Mobile to fuel storage uptake in SEA emerging markets

Mobile to fuel storage uptake in SEA emerging markets

Summary: Huge data and traffic flows from high mobile penetration will drive demand for storage infrastructure and management, but these developing markets may not be the most lucrative.

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SINGAPORE--Storage vendor NetApp expects demand for data storage and management to have a strong opportunity in emerging markets in Southeast Asia (SEA) because a high mobile penetration there will generate huge data and traffic flows. However, a key hurdle is there are areas in those markets with limited to no basic IT and public infrastructure in place.

With the growing pervasiveness of mobile ownership, companies in SEA's emerging markets want to take advantage of mobile compute and mobile data to achieve various business goals, such as customer data analytics and mobile payments, said Scott Morris, Asean managing director at NetApp.

That impetus will eventually set off demand for storage infrastructure and management. Data and traffic flow has "got to live somewhere", and companies would not risk poor storage management at the backend which can lead to a "cranky" user experience for customers at the frontend, Morris said at an interview Wednesday.

government-asia
High mobile penetration in emerging markets of SEA will spur a demand for storage infrastructure and management to cope with the data generated.

However, it does not mean emerging markets are automatically more lucrative than developed markets in SEA and Asia-Pacific, he noted. While there is stronger appetite for storage in emerging markets, actual deployment is likely accelerated in the developed markets since companies in those economies are more experienced in using ICT to address business needs.

The challenge for tech vendors in emerging markets is the limited or lack of core infrastructure, Morris pointed out. For example, some banks in emerging markets still rely on paper ledges.

For these organizations, IT adoption is the first "wave of efficiency" before anything else comes into the discussion, he said.

Karthik Ramarao, NetApp's Asia-Pacific CTO who sat in at the same interview, concurred: "The last thing we want to do is force technology down [customers'] throat. Because ICT adoption will fail if it's irrelevantly deployed."

Ramarao added some areas also do not have in place the broader public ecosystem needed to sustain technology adoption of companies, such as a consistent power supply necessary for data centers.

These circumstances present an opportunity for companies in developing economies to leapfrog with "bleeding-edge" technology, meaning they are more receptive and ready to think out-of-the-box, he said.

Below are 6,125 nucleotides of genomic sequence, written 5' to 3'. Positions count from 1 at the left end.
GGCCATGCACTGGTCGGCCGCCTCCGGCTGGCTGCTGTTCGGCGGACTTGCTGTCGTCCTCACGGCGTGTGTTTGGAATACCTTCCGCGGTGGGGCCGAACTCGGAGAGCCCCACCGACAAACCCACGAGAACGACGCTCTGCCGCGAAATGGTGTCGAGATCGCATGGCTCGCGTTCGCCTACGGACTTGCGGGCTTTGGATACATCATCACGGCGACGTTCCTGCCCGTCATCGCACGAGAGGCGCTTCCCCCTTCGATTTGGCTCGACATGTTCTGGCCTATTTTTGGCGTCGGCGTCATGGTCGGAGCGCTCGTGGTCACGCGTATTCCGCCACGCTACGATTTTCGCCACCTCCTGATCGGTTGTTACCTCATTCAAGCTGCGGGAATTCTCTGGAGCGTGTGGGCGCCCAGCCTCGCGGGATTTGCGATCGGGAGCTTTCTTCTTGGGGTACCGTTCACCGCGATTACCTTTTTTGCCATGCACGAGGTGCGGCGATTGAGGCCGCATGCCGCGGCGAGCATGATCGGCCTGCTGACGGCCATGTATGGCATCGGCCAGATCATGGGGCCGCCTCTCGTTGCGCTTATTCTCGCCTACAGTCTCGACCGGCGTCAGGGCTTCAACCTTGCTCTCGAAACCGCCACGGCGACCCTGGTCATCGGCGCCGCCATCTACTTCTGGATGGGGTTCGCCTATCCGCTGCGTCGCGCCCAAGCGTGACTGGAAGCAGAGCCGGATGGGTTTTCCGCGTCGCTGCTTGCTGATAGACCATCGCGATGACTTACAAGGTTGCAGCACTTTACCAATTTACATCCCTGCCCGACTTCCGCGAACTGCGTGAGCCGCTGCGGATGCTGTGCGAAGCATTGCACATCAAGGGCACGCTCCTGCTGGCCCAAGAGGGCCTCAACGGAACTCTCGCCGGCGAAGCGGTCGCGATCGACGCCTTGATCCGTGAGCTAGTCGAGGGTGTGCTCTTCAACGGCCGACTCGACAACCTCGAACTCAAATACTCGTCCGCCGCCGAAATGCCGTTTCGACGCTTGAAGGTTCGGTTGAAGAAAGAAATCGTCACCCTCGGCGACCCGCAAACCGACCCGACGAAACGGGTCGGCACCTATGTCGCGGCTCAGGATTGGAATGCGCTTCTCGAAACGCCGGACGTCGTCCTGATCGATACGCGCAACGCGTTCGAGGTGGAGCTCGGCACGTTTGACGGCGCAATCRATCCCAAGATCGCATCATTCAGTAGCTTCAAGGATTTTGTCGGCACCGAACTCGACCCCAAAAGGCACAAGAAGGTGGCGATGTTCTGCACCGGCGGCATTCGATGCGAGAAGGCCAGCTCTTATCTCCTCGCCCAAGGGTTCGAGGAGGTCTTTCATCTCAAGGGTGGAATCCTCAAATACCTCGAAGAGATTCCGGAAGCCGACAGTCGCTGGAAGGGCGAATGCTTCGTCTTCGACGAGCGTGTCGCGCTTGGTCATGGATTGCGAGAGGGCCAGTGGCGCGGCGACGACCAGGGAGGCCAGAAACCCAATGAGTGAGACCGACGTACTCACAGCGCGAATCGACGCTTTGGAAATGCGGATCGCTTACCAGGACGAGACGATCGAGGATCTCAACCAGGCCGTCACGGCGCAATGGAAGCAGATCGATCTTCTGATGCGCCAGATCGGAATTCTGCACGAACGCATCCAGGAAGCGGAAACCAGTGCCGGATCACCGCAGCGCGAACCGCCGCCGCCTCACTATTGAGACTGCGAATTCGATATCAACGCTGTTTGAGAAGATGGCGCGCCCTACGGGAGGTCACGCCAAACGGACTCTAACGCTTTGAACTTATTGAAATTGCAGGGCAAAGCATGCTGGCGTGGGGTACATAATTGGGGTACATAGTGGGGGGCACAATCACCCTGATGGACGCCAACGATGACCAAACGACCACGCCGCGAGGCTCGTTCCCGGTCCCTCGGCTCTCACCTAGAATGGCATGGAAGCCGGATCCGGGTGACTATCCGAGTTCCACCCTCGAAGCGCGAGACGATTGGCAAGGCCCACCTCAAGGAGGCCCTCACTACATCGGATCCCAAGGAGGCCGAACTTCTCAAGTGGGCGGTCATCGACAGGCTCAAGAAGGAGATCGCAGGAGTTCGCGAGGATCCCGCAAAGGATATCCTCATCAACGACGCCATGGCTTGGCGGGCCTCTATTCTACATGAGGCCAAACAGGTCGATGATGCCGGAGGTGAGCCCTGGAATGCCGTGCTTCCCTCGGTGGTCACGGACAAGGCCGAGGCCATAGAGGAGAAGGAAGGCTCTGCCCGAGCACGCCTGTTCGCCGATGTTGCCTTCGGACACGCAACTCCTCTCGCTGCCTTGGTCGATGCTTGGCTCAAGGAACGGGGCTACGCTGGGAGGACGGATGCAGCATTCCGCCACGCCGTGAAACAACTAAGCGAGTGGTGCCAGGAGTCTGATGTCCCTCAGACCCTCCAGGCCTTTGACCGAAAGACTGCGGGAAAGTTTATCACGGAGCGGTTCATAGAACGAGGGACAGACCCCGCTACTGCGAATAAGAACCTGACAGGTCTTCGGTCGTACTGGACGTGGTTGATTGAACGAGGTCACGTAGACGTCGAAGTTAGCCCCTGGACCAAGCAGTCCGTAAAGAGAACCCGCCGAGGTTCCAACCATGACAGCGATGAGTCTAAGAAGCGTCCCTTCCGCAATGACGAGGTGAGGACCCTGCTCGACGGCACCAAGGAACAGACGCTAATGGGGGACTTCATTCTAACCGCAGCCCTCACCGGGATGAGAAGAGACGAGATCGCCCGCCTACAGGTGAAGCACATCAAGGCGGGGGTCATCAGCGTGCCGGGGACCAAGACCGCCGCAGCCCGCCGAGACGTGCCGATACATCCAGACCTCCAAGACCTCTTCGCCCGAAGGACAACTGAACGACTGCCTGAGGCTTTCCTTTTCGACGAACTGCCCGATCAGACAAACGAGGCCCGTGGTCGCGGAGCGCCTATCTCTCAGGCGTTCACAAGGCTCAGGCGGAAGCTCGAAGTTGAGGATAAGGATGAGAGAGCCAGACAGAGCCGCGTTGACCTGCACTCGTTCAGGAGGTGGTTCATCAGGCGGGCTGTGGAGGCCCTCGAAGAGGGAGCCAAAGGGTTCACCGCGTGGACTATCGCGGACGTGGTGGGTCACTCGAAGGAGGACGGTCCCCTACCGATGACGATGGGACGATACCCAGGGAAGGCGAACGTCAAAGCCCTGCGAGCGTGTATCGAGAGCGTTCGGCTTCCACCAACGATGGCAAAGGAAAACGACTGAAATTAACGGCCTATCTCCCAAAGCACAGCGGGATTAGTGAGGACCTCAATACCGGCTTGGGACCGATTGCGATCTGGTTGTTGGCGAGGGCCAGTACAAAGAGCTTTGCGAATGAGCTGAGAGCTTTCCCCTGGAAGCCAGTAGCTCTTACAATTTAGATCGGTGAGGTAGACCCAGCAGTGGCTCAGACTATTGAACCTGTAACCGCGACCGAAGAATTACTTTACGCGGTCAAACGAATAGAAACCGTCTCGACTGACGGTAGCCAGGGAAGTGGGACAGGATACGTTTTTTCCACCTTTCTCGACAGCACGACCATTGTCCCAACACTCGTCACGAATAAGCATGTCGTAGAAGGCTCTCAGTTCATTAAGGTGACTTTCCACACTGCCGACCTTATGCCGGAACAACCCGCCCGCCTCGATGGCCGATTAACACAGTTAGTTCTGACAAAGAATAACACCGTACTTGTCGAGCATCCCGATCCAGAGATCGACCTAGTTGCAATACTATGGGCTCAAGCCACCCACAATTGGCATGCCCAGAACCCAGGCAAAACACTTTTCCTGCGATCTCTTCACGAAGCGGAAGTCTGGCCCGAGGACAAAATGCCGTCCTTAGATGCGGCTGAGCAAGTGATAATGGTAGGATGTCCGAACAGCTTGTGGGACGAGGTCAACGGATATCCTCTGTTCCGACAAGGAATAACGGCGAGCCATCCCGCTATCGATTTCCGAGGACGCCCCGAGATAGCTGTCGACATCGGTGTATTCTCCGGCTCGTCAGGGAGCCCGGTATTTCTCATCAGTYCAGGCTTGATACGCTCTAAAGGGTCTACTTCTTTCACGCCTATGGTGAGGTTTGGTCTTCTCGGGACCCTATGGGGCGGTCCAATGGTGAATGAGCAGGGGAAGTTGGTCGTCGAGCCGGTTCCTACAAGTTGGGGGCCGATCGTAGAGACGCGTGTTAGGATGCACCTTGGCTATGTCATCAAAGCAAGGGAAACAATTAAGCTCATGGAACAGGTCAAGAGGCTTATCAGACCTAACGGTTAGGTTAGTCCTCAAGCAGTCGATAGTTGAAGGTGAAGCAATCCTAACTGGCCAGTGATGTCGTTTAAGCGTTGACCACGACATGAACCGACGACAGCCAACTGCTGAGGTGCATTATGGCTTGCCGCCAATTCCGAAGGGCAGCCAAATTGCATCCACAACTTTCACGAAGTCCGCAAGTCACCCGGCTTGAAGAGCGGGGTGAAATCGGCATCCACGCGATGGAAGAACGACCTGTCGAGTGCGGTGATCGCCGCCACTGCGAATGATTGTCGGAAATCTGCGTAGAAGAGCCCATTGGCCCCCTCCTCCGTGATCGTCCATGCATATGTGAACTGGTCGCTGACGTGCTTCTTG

Storage a key pillar
Expanding NetApp's presence in emerging markets in SEA thus boils down to the maturity of the sales team in educating customers as well as the vendor identifying and enabling the right local partners, both executives emphasized.

Morris noted: "[Emerging market companies] are in open arms mode and have the appetite to consider new technologies to get where they want to go. But someone can't just go in and talk storage, they need to tell a holistic story, including virtualization, server, networking, and ask the customer what's your aspiration."

He added that "storage is the petrol of the computer industry", and not just because people today tend to hoard digital information.

Even as the responsibilities of a company CIO are increasingly defined by boosting business competitiveness or gaining new customers, the IT enablement behind these indicators--from virtual desktops to rapid development of apps--has a storage component to them, Morris explained.

Furthermore, while storage is hardly a "boardroom discussion" among senior management, companies have grown more conscious of the fact that storage is a predominant component of the IT environment and in turn, the operational expenditure, he added.

The volume of data is not going to reduce, and as storage infrastructure grows, audits and corporate governance will step in, which will call for more efficient and compliant storage management, noted the managing director.

Within Southeast Asia, NetApp has offices in Singapore, Malaysia, Thailand, Indonesia and Vietnam. It also has partner networks in the Philippines, Brunei and Cambodia, and is in the midst of establishing one in Myanmar.

Topics: Storage, Asean, Tech Industry

Jamie Yap

About Jamie Yap

Jamie writes about technology, business and the most obvious intersection of the two that is software. Other variegated topics include--in one form or other--cloud, Web 2.0, apps, data, analytics, mobile, services, and the three Es: enterprises, executives and entrepreneurs. In a previous life, she was a writer covering a different but equally serious business called show business.

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  • upload speed first

    don't get wrong impression. mobile penetration is surely high. but is is usefult for sending basic and simple text item, like tweet. not for image or other serious data. why? blame the low quality of internet connection. especially for the upload speed side.
    cholis@...